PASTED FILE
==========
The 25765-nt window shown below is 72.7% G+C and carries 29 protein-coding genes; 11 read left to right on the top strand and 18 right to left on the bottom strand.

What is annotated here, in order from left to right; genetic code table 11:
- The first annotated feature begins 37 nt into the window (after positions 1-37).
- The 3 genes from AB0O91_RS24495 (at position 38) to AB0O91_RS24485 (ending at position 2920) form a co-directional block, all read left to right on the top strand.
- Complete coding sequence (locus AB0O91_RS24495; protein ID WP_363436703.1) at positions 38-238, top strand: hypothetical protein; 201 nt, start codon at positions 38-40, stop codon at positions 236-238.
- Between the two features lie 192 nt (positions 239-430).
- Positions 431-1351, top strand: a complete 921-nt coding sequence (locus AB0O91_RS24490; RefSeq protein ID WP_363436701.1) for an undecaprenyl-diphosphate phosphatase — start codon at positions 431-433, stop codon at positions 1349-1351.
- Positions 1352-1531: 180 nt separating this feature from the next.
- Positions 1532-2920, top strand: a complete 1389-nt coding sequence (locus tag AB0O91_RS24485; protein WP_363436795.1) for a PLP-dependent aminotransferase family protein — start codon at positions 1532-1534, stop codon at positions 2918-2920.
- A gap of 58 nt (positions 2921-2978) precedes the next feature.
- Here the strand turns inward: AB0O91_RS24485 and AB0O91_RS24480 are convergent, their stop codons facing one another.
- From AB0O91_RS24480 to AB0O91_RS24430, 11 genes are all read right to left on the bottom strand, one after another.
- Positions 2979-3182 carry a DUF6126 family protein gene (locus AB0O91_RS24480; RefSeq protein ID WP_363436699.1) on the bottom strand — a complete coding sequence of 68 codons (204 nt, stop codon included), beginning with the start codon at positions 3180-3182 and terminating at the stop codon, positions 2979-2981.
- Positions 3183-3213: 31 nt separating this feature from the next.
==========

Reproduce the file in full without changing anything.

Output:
The 25765-nt window shown below is 72.7% G+C and carries 29 protein-coding genes; 11 read left to right on the top strand and 18 right to left on the bottom strand.

What is annotated here, in order from left to right; genetic code table 11:
- The first annotated feature begins 37 nt into the window (after positions 1-37).
- The 3 genes from AB0O91_RS24495 (at position 38) to AB0O91_RS24485 (ending at position 2920) form a co-directional block, all read left to right on the top strand.
- Complete coding sequence (locus AB0O91_RS24495; protein ID WP_363436703.1) at positions 38-238, top strand: hypothetical protein; 201 nt, start codon at positions 38-40, stop codon at positions 236-238.
- Between the two features lie 192 nt (positions 239-430).
- Positions 431-1351, top strand: a complete 921-nt coding sequence (locus AB0O91_RS24490; RefSeq protein ID WP_363436701.1) for an undecaprenyl-diphosphate phosphatase — start codon at positions 431-433, stop codon at positions 1349-1351.
- Positions 1352-1531: 180 nt separating this feature from the next.
- Positions 1532-2920, top strand: a complete 1389-nt coding sequence (locus tag AB0O91_RS24485; protein WP_363436795.1) for a PLP-dependent aminotransferase family protein — start codon at positions 1532-1534, stop codon at positions 2918-2920.
- A gap of 58 nt (positions 2921-2978) precedes the next feature.
- Here the strand turns inward: AB0O91_RS24485 and AB0O91_RS24480 are convergent, their stop codons facing one another.
- From AB0O91_RS24480 to AB0O91_RS24430, 11 genes are all read right to left on the bottom strand, one after another.
- Positions 2979-3182 carry a DUF6126 family protein gene (locus AB0O91_RS24480; RefSeq protein ID WP_363436699.1) on the bottom strand — a complete coding sequence of 68 codons (204 nt, stop codon included), beginning with the start codon at positions 3180-3182 and terminating at the stop codon, positions 2979-2981.
- Positions 3183-3213: 31 nt separating this feature from the next.